The most important ecclesiastical offices in England were the Archbishoprics of Canterbury and York, and, in Scotland, the Archbishops of St Andrews and Glasgow. Appointment to the offices was often fraught with difficulty as the Crown, the monks of the associated cathedrals, and the Pope each sought to have their own preferred candidate installed.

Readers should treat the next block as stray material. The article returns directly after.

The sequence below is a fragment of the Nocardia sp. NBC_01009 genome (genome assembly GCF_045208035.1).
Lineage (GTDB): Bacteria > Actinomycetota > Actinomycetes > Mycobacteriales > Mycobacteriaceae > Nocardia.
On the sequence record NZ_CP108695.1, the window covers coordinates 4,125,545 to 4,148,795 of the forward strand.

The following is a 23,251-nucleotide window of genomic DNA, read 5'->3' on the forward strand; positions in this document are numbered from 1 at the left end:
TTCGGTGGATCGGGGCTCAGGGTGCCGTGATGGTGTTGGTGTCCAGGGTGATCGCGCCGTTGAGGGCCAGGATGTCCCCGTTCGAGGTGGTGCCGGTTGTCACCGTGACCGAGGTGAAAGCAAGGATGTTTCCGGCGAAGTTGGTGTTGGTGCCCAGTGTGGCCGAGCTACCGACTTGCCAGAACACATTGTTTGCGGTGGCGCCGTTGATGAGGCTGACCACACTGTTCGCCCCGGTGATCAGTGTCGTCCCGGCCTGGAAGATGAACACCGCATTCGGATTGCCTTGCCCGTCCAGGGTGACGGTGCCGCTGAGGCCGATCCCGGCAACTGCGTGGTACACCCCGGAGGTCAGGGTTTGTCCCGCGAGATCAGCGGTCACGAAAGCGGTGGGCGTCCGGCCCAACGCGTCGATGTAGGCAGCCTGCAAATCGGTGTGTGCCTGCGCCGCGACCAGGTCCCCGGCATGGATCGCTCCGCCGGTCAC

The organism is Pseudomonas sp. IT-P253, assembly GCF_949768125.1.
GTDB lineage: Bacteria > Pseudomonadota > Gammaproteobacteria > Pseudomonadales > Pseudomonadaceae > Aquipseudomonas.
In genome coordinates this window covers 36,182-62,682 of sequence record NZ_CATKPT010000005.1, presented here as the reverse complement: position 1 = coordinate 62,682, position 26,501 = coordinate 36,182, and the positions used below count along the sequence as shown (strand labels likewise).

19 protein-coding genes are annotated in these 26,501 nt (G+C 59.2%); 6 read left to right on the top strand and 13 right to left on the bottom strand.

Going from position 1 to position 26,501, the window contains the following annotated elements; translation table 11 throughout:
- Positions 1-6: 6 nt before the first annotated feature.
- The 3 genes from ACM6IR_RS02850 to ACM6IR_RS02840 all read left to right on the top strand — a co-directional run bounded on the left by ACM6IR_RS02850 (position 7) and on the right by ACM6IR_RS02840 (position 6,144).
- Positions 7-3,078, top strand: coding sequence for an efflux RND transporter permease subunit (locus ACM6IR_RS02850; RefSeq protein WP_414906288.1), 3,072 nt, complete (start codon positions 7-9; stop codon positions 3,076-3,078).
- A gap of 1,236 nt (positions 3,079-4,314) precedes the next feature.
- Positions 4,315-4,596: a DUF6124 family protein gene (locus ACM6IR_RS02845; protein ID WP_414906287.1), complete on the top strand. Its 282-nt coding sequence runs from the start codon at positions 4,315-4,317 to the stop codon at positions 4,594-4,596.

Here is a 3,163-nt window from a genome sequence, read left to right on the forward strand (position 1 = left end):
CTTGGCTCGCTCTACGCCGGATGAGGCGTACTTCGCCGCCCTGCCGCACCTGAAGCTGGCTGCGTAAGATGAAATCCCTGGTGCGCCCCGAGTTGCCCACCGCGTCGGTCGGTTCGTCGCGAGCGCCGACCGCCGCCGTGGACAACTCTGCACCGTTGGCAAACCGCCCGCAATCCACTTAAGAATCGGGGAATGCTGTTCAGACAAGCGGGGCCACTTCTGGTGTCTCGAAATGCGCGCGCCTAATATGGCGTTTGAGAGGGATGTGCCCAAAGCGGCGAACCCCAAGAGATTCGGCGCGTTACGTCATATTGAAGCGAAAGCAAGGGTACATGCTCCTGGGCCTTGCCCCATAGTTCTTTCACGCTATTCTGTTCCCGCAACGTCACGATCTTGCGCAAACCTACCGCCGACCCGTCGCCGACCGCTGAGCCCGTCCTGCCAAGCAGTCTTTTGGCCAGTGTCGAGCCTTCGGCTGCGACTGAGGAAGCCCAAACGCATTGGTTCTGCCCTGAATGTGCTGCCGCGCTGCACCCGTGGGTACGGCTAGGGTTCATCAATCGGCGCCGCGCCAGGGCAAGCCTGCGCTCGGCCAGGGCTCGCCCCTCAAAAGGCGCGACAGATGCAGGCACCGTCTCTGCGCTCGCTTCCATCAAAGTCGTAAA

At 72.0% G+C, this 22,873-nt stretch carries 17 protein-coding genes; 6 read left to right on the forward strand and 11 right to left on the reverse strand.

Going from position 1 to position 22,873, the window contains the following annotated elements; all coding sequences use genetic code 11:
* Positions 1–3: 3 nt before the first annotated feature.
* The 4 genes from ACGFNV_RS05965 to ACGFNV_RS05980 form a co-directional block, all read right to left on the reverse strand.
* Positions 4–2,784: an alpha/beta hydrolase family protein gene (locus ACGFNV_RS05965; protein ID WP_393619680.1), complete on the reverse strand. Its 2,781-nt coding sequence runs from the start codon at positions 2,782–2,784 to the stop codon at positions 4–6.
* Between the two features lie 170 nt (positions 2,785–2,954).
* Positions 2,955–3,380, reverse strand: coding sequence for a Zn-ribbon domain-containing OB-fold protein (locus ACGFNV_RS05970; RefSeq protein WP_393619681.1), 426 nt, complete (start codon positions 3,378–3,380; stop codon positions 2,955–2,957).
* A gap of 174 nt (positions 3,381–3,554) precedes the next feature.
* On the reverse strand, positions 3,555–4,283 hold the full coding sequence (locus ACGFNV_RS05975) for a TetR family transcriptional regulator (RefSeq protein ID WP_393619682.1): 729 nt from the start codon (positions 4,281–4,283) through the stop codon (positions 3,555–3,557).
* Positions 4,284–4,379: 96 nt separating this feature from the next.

At the beginning of the period, the Archbishops also wielded significant temporal power, but this waned over the century as politics became more secular.

The coming of the Reformation in the mid-sixteenth century changed the role of the church and its leaders, who were now completely under the control of the Crown, rather than owing allegiance to the Pope.